Cause Ophiostoma ulmi (formerly Ceratocystis ulmi) and O. novo-ulmi, fungi with many subgroups. The first of two North American epidemics began in the 1920s with the introduction of a relatively non-aggressive subgroup, which reduced the native elm population. A second, more destructive epidemic began in the 1940s with the introduction of a more aggressive subgroup, which has been found in Oregon.
Diseased trees were first found in the Pacific Northwest in Boise, ID in 1968. The next reports were from Ontario, OR in 1973 and La Grande and Union, OR in 1974. A single tree was found in Portland, OR in 1976 and was removed promptly. No other trees were identified until a new outbreak in Eugene and Portland, OR in 1986. Since then, additional Oregon locations include Hillsboro in 1987, Salem in 1988, Corvallis in 1995, Heppner in 1999, Pendleton in 2000, and Medford in 2006. Most of the diseased trees have been from the Portland area. The disease continued its spread with reports from Moscow and Weiser, ID and Spokane, WA in 1990 and Tacoma and Bellevue, WA in 1994. The disease has continued to spread into the greater Seattle area. As of 2008 it has not been found in British Columbia.
The disease is spread by several bark beetles, the most important of which is the smaller European elm bark beetle (Scolytus multistriatus). These bark beetles breed in diseased trees but feed on healthy ones.
The fungus produces spores (Graphium type) in beetle galleries beneath the bark of dead or dying wood. Spores on or in the beetle's body can be carried to and infect healthy trees during feeding. Beetles overwinter as larvae under the bark of unhealthy or injured trees or cut logs. In spring, larvae complete their growth, pupate, and change into adult beetles. The adult flies a short distance and feeds on the bark of small branches of living elms (beetles are active from mid-May to early October). After feeding in the canopy of healthy trees, adults seek breeding sites under the bark of dead or weakened trees or logs. They bore through the bark and into the cambium area to lay eggs.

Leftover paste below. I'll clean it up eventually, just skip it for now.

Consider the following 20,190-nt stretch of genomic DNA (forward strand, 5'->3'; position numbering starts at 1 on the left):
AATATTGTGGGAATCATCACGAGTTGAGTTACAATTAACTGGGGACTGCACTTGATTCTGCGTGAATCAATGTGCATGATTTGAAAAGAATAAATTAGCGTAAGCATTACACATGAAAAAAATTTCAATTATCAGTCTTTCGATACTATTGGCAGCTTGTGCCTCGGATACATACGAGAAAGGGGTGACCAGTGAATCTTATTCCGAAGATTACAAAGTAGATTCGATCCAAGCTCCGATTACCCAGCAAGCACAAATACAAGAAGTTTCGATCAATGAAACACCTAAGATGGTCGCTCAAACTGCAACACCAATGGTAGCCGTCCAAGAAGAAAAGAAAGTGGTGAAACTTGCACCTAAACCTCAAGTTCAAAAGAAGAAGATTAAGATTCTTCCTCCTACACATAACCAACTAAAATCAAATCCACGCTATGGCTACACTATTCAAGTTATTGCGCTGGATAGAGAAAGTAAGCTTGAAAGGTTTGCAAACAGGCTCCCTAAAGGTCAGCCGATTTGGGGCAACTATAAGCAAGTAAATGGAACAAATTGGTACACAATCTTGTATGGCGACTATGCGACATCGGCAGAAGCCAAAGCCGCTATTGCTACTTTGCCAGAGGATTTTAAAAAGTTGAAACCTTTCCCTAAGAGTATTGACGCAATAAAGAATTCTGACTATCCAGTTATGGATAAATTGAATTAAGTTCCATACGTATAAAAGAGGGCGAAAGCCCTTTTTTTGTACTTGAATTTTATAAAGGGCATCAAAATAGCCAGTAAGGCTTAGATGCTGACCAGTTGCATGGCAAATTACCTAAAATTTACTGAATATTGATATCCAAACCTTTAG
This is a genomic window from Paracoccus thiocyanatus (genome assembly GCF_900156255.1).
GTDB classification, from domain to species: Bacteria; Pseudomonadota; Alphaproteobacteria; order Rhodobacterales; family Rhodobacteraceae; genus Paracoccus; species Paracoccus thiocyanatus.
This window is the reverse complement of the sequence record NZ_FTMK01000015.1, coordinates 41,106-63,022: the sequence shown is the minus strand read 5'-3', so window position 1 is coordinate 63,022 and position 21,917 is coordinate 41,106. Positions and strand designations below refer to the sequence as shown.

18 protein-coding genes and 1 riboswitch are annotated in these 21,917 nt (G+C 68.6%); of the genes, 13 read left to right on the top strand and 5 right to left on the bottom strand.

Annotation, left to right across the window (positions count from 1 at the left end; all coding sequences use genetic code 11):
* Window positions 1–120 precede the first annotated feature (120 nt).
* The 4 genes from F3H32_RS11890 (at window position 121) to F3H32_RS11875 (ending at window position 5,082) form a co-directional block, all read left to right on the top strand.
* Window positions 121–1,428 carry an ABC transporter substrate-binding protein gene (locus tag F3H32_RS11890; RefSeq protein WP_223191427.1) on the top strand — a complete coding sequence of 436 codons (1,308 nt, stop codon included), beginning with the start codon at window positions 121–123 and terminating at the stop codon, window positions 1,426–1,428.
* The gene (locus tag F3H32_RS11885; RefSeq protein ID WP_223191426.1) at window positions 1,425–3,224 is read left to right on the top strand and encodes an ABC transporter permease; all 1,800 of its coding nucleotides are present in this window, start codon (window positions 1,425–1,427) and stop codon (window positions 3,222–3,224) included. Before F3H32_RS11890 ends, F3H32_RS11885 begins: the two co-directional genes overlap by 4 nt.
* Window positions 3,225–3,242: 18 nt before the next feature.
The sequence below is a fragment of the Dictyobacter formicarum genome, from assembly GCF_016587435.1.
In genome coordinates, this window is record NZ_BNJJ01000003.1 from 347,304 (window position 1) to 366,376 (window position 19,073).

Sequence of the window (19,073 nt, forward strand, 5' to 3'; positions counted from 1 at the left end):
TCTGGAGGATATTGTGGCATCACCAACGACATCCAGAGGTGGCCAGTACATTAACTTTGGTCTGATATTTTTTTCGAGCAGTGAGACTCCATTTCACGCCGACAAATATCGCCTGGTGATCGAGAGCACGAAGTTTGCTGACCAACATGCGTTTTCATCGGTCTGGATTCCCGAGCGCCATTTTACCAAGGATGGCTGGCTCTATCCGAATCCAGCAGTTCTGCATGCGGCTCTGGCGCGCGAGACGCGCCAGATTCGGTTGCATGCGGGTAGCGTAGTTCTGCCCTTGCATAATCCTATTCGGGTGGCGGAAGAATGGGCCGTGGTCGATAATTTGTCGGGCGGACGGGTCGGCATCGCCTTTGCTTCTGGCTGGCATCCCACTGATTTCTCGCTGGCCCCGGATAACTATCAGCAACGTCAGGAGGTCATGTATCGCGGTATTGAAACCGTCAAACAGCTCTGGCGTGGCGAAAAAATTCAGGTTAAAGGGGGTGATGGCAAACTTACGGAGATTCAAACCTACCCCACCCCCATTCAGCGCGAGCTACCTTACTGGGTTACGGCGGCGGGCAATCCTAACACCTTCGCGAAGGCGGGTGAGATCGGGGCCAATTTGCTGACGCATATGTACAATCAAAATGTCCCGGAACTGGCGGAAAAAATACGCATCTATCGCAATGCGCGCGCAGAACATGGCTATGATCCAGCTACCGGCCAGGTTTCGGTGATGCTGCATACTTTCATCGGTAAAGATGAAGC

Spores in the feeding site grow into the tree's vascular system. The mycelium continues to invade the vascular system, forming new spores (Sporothrix type) and toxins that clog the xylem and kill living cells. The result is a wilting and dying of the tree distal to the areas the fungus invaded. Trees are most susceptible in spring, during shoot elongation. The entire tree may die in a few weeks or take a year depending on how rapidly the fungus progresses down to the roots.
When elms grow within 40 ft of each other, their roots often cross and form natural grafts. The fungus in the vascular system of one tree can invade the adjoining tree through the graft.
Many elm species are highly susceptible to the disease including American, Belgian, English, red, rock, September, European white, and winged elms. Intermediately susceptible are cedar, European field, and wych elms. Chinese, Japanese, and Siberian elms have resistance. Oregon continues to quarantine all Ulmus, Zelkova and Planera spp., which must be certified free of Dutch elm disease (and elm yellows) before entering the state.
Symptoms Early symptoms are wilting leaves and sparse foliage, first on single limbs but later the entire tree may be affected. Yellowing and premature defoliation follow. Symptoms may show only a few days after infection has occurred. If infection is high in the tree and late in the year, disease progress may be slow. If main limbs are infected through lower branches in spring, progress may be rapid, and the tree can wilt and die in a short time. These symptoms may be confused with other vascular wilt diseases or summer heat stress.
Infected sapwood shows brown streaking especially in its current-season growth. A cross-section often shows either a broken or continuous brown ring in outer growth rings.
Sampling Select twigs about 6 inches long from recently killed branches or small pieces of living trunk that show a dark discoloration or brown streaking of the wood just below the bark. Trunk samples near the root flares have been used in Portland, OR to identify infected trees. These trees tested negative for DED in upper branches and this might be due to root graft transmission. Decayed bark, badly rotted wood, or dry, dead twigs are of no value for identification.